After his 1973 release as a U.S. prisoner of war in North Vietnam, Laird Guttersen remained deeply involved with Toastmasters until the final years of his life. The longtime Tucson, Arizona, resident, who helped organize a secret Toastmasters club in the infamous Hanoi Hilton, was a member of several clubs. He earned a DTM, competed in speech contests, served as a contest judge and attended district conferences.
Guttersen was a member of the Northwest Casas Adobes club in Tucson from 1990—when the club started—to 2005.
He died the following year, at 80.
Judith Norris, DTM, was a fellow member in Northwest Casas Adobes for many years. She still has a vivid mental picture of Guttersen delivering his speeches.
“He was very eloquent, and he was—because of his manner and his military presence and his way of handling himself, physically even—very impressive,” Norris says of the retired Air Force colonel.
“With what he had to say and how he went about saying it,” she adds, “he was someone you always wanted to listen to.”
Guttersen’s Toastmasters experience served him well. He gave speeches to local and U.S. audiences about his experiences as an American POW, and he was an outspoken advocate for military families whose loved ones were prisoners of war or missing in action. Guttersen gave frequent media interviews as well. He also ran for political office, losing a 1976 bid for the U.S. House of Representatives.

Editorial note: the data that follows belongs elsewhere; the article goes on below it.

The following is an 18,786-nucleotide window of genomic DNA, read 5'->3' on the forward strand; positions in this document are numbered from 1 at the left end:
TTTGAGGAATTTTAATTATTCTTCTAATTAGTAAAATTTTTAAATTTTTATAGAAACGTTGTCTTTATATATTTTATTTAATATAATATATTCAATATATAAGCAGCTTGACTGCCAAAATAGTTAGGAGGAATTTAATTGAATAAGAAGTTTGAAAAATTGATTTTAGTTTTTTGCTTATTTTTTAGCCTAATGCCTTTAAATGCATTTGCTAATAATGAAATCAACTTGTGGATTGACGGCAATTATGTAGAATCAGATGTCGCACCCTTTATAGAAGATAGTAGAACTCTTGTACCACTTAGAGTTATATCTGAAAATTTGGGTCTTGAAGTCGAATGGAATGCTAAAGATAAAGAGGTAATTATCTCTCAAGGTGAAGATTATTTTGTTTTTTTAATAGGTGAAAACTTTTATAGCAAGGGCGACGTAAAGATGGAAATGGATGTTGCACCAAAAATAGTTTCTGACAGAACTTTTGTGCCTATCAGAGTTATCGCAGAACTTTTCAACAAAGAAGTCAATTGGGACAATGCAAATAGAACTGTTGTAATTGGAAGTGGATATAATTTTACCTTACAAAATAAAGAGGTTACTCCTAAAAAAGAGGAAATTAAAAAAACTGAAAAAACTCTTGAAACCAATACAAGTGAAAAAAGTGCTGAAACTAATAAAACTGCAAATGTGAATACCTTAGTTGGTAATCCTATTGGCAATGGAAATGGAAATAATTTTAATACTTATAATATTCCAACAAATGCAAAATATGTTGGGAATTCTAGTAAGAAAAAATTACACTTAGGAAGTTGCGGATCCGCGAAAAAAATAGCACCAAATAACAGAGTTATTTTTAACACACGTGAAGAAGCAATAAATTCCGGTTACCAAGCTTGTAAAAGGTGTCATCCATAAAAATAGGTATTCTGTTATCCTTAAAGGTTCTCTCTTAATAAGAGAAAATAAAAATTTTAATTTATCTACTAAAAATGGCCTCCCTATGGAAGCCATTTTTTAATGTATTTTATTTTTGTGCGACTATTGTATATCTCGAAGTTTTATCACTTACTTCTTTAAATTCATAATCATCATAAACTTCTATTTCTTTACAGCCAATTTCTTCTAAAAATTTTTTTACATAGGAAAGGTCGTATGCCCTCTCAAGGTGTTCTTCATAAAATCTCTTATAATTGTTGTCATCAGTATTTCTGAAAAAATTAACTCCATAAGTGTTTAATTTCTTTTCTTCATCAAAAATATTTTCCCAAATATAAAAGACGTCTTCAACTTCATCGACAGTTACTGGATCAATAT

In their Toastmasters club, Guttersen rarely spoke about his war experiences, says Norris. But she does remember one club meeting when he did. The club president at the time had asked him to speak about his time as a POW. Specifically, says Norris, he wanted Guttersen to explain “how you deal with that kind of pain and agony, and to answer the question of how people manage to get through something so unbelievably horrible and still come out the other end.”
The club president set aside the entire meeting for Guttersen’s speech. As Norris remembers it, the former fighter pilot spoke, without notes, for the better part of an hour. He talked about the torture he endured but also about how, ultimately, he had to mentally forgive his captors in order to survive the psychological trauma.
“It was very, very powerful,” says Norris, still a member of the Northwest Casas Adobes club. “As you can tell, it’s something I have never forgotten.”
Less than six months after Guttersen’s release in 1973, the Hanoi Hilton Toastmasters received a charter membership from Toastmasters International. In 1986, Toastmasters presented a copy of that charter to Col. Ben Pollard, who had participated in the Hanoi Hilton club as a POW. John Stark, DTM, the District 5 governor at the time, and Herb Nowlin, DTM, then a member of Toastmasters’ Board of Directors, gave it to Pollard at a District 5 Conference. Both Stark and Nowlin are Vietnam War veterans.
“Colonel Pollard was visibly moved by the surprise charter presentation and so was his wife Joan,” recalls Stark, who also awarded Pollard the district’s Communication and Leadership Award.
Nowlin, a longtime Toastmaster, was a reconnaissance pilot in the war. He says the Hanoi Hilton club is a dramatic testament to the power of Toastmasters even in its most primitive form. “Toastmasters was an important function in their lives. They went to a lot of trouble to do it—if they got caught, they got tortured.”
Norris, too, says she’s amazed and inspired by how POWs like Laird Guttersen created a Toastmasters club in the darkest of places—and drew comfort from it.
Eileen Hope, DTM, a past District 5 governor, contributed to this article.